By now, the derision and laughter created by Al Gore winning the Nobel Peace Prize is old news. But if you still don’t believe that it was politically inspired, you might want to consider from whence it sprang.
The five-person committee that awards the prize is a creature of the Norwegian parliament, the Storting. The body, controlled by the Labour Party, has, you might say, something of a leftist tilt. Here are some of its recent high jinks:
Firms face quota deadline
Norway’s center-left government has issued a warning to 140 companies that still don’t have enough women on their boards of directors: Appoint more, or be dissolved.
Government [Equality] minister Karita Bekkemellem intends to enforce Norway’s law requiring that at least 40 percent of the boards of stocklisted companies be made up of female directors….
Bekkemellem told newspaper Aftenposten on Friday that those companies failing to meet the quota will face involuntary dissolution from January 1. Many are within traditionally male-oriented branches like the offshore oil industry, shipping and finance.
Among the firms targeted on Bekkemellem’s list are some fairly large companies including Det Norske Oljeselskap ASA, securities firm Carnegie ASA, Awilco Offshore and Frontier Drilling. Some of the stocklisted companies have no women at all on their boards of directors, including DNO, Ocean Rig, PetroJack and Teco Maritime.
"My advice to them is that they take responsibility and find the women they need," she said. She called the law "historic and radical," and said it will be enforced.
Clearly, the prize falls outside the standards set in the 1895 will of the engineer Dr. Alfred Bernhard Nobel, which ordered that his “remaining realizable estate” shall be awarded in five equal parts to people who have “conferred the greatest benefit to mankind.” The standard for the Peace Prize portion requires that the recipient “shall have done the most or the best work for fraternity between nations, for the abolition or reduction of standing armies and for the holding and promotion of peace congresses.”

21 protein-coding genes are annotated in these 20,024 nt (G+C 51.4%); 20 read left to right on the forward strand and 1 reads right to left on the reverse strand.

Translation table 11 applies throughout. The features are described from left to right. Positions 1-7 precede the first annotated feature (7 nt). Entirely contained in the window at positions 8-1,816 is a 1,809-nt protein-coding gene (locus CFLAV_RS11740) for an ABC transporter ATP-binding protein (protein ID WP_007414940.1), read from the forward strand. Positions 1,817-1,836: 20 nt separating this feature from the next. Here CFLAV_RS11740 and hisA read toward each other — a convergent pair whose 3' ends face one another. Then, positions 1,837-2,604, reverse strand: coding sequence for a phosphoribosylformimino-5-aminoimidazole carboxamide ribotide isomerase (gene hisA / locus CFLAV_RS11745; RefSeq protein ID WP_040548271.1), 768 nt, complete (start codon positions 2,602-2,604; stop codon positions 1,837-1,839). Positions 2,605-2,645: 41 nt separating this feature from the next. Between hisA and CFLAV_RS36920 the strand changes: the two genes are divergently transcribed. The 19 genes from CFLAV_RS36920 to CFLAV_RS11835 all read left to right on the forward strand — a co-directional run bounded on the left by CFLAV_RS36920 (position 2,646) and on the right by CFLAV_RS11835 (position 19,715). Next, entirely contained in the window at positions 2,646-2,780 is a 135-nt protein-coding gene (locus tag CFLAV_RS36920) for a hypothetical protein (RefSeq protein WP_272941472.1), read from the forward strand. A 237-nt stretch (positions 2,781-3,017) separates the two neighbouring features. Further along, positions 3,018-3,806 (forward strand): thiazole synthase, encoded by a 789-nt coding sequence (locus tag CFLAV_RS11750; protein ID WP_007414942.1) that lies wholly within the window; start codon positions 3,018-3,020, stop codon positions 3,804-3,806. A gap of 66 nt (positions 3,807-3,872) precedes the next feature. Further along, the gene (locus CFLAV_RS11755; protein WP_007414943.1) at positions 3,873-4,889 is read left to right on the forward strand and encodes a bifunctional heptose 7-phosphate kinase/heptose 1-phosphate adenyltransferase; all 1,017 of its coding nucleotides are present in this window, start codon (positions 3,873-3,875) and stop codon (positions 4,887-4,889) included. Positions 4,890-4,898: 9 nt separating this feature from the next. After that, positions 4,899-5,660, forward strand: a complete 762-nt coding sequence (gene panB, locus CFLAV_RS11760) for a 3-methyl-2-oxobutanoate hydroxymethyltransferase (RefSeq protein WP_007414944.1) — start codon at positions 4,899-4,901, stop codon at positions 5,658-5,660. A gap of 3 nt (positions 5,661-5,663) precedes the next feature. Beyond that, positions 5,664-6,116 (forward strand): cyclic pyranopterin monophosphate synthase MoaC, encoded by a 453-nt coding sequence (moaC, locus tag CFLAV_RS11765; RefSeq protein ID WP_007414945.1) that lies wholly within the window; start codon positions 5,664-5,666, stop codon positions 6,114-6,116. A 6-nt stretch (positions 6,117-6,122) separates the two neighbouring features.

Oh, yeah? Gore’s nominating papers supposedly should do the impossible: show how he campaigned against standing armies, global fraternalism or peace congresses. But those details are closed to public inspection for 50 years, according to Nobel rules.
Such fudging didn’t bother Bryan Walsh, Time Magazine’s chief global warming propagandist, who linked global warming to all sorts of global conflicts by making a global-sized stretch in logic:
Gore’s win was widely expected, but there may still be those who wonder how an environmentalist could be, as the Peace Prize’s description goes, the person who has "done the most or the best work for fraternity between nations." They shouldn’t. Climate change is already a key instigator of conflict in areas like Darfur, where drought likely worsened by global warming helped trigger a civil war that has claimed over 200,000 lives.
As the IPCC’s [U.N.’s Intergovernmental Panel on Climate Change] own reports this year show, unabated global warming will likely lead to competition for increasingly scarce resources and create waves of climate refugees in the hottest and poorest nations. A warmer world will almost certainly be a more violent one, so it’s fitting that those who’ve done the most on climate change should be celebrated as warriors for peace.
How appropriate that such “progressive” (i.e., flexible) reasoning is used to justify a clear violation of the rules. Rules are meant to be broken; the end justifies the means. The end here, of course, is to shove a sharp stick in the eye of America and President George W. Bush.
To get its licks in at America, the committee reportedly bypassed real peace activists and nominees such as Irene Sendler of Poland, who saved 2,500 Jewish children from the Holocaust.
There’s also Thich Quang Do. In case you never heard of him, here’s a glimpse:
Thich Quang Do is an intellectual leader and a unifying force in his home country [Vietnam]. A monk, researcher and author, he has devoted his life to the advancement of justice and the Buddhist tradition of non-violence, tolerance and compassion. Through political petitions Thich Quang Do has challenged the authorities to engage in dialogue on democratic reforms, pluralism, freedom of religion, human rights and national reconciliation. This has provided force and direction to the democracy movement. But he has paid a high price for his activism. Thich Quang Do has spent a total of 25 years in prison and today, at 77, he is still under house arrest. From here, he continues the struggle. As deputy leader of the banned Unified Buddhist Church of Vietnam, Thich Quang Do is strongly supported by Vietnam’s numerous Buddhists. He also receives broad support from other religious communities as well as from veterans of the Communist Party. Thich Quang Do plays a key role in the work of reconciling dissidents from North and South Vietnam.
In comparison, Gore is a merely a huckster with a Power Point presentation. When you see who the politically inspired Nobel committee by-passed, it makes you want to cry. It’s just a shame that an internationally respected honor has been dirtied by the parochial and small minds in Norway for such ugly political reasons.